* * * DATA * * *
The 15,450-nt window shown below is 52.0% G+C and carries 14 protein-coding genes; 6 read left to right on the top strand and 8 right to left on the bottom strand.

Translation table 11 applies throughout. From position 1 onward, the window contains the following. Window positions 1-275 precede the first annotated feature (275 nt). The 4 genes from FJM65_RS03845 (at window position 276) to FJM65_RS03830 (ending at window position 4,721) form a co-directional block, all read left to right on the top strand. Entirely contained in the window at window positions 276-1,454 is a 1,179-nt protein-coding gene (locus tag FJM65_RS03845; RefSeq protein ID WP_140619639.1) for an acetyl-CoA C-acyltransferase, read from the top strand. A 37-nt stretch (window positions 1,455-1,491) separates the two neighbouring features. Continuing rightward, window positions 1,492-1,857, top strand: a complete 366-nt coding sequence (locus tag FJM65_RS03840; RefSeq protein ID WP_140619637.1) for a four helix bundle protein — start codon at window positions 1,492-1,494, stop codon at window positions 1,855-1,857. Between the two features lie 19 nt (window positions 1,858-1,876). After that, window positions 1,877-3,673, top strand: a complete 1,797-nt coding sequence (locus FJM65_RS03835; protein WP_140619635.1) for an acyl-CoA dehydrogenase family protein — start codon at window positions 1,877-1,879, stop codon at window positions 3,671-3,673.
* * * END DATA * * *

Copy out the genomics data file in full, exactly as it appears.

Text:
The 15,450-nt window shown below is 52.0% G+C and carries 14 protein-coding genes; 6 read left to right on the top strand and 8 right to left on the bottom strand.

Translation table 11 applies throughout. From position 1 onward, the window contains the following. Window positions 1-275 precede the first annotated feature (275 nt). The 4 genes from FJM65_RS03845 (at window position 276) to FJM65_RS03830 (ending at window position 4,721) form a co-directional block, all read left to right on the top strand. Entirely contained in the window at window positions 276-1,454 is a 1,179-nt protein-coding gene (locus tag FJM65_RS03845; RefSeq protein ID WP_140619639.1) for an acetyl-CoA C-acyltransferase, read from the top strand. A 37-nt stretch (window positions 1,455-1,491) separates the two neighbouring features. Continuing rightward, window positions 1,492-1,857, top strand: a complete 366-nt coding sequence (locus tag FJM65_RS03840; RefSeq protein ID WP_140619637.1) for a four helix bundle protein — start codon at window positions 1,492-1,494, stop codon at window positions 1,855-1,857. Between the two features lie 19 nt (window positions 1,858-1,876). After that, window positions 1,877-3,673, top strand: a complete 1,797-nt coding sequence (locus FJM65_RS03835; protein WP_140619635.1) for an acyl-CoA dehydrogenase family protein — start codon at window positions 1,877-1,879, stop codon at window positions 3,671-3,673.